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Biochemistry. 2019 Feb 19;58(7):918-929. doi: 10.1021/acs.biochem.8b01177. Epub 2019 Jan 23.

Insights into Thiotemplated Pyrrole Biosynthesis Gained from the Crystal Structure of Flavin-Dependent Oxidase in Complex with Carrier Protein.

Author information

1
School of Chemistry and Biochemistry , Georgia Institute of Technology , Atlanta , Georgia 30332 , United States.
2
School of Chemical and Biomolecular Engineering , Georgia Institute of Technology , Atlanta , Georgia 30332 , United States.
3
Krone Engineered Biosystems Building , Georgia Institute of Technology , Atlanta , Georgia 30332 , United States.
4
Center for Oceans and Human Health, Scripps Institution of Oceanography , University of California, San Diego , La Jolla , California 92093 , United States.
5
Skaggs School of Pharmacy and Pharmaceutical Sciences , University of California, San Diego , La Jolla , California 92093 , United States.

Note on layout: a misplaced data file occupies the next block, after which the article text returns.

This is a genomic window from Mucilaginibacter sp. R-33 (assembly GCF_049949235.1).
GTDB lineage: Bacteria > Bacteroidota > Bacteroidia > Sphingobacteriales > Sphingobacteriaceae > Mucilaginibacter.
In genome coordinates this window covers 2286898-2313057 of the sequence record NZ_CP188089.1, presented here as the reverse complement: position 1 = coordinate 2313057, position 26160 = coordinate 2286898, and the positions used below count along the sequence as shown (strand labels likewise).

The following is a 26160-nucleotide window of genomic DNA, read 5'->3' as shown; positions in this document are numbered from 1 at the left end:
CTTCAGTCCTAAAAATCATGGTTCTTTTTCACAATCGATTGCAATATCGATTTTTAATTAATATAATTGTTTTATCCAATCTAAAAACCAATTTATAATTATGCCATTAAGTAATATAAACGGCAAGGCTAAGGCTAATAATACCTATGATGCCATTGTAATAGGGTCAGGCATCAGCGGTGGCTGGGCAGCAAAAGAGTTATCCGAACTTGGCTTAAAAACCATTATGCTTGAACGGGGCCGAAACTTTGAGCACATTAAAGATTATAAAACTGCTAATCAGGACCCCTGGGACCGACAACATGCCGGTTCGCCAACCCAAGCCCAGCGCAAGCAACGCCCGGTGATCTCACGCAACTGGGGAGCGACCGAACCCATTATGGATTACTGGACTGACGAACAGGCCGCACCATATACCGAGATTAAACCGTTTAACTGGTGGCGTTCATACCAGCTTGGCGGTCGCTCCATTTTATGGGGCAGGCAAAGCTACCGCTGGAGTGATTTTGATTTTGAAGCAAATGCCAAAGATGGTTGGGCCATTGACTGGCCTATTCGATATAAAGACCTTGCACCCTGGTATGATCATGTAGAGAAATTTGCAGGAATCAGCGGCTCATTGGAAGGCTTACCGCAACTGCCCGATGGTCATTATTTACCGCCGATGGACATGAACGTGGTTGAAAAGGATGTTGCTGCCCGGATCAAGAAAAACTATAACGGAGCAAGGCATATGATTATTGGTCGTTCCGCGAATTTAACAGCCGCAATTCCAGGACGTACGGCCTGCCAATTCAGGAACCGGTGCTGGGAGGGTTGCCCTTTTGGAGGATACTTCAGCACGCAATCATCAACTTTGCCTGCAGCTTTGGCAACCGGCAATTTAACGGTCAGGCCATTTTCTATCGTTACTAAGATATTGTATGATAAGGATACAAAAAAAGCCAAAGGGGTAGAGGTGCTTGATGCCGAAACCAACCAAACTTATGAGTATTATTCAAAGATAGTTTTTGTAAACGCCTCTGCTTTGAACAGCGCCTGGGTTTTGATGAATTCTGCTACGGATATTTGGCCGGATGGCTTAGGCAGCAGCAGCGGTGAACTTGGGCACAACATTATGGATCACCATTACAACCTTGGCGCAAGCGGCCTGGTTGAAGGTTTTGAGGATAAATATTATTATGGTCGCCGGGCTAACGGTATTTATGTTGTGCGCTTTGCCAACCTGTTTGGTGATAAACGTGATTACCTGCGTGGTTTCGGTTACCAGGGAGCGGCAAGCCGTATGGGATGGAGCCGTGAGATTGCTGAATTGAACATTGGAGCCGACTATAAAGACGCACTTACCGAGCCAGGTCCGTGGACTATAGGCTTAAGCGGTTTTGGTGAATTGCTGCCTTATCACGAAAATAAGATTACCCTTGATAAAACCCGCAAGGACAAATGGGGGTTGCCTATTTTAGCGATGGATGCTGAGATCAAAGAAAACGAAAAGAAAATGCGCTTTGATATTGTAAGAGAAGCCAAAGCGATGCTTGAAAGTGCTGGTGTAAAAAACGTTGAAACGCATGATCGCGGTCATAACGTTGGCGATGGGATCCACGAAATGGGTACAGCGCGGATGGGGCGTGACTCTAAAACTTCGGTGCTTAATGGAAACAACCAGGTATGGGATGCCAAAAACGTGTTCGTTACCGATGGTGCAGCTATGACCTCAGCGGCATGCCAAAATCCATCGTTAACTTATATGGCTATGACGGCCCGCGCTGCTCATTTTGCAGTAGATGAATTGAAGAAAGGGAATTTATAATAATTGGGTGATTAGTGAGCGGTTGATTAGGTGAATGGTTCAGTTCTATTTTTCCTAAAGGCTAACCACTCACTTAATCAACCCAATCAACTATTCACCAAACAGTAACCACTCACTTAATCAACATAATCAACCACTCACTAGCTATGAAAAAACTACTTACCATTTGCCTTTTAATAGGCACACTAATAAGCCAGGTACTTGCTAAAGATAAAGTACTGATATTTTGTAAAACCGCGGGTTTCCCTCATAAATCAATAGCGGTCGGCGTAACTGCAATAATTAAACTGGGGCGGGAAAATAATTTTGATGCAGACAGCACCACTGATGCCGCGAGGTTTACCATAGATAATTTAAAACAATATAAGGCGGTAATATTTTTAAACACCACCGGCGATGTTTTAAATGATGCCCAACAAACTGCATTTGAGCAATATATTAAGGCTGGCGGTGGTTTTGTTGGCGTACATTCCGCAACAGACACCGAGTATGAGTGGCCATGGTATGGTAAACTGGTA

6
School of Biological Sciences , Georgia Institute of Technology , Atlanta , Georgia 30332 , United States.

Abstract

Sequential enzymatic reactions on substrates tethered to carrier proteins (CPs) generate thiotemplated building blocks that are then delivered to nonribosomal peptide synthetases (NRPSs) to generate peptidic natural products. The underlying diversity of these thiotemplated building blocks is the principal driver of the chemical diversity of NRPS-derived natural products. Structural insights into recognition of CPs by tailoring enzymes that generate these building blocks are sparse. Here we present the crystal structure of a flavin-dependent prolyl oxidase that furnishes thiotemplated pyrrole as the product, in complex with its cognate CP in the holo and product-bound states. The thiotemplated pyrrole is an intermediate that is well-represented in natural product biosynthetic pathways. Our results delineate the interactions between the CP and the oxidase while also providing insights into the stereospecificity of the enzymatic oxidation of the prolyl heterocycle to the aromatic pyrrole. Biochemical validation of the interaction between the CP and the oxidase demonstrates that NRPSs recognize and bind to their CPs using interactions quite different from those of fatty acid and polyketide biosynthetic enzymes. Our results posit that structural diversity in natural product biosynthesis can be, and is, derived from subtle modifications of primary metabolic enzymes.

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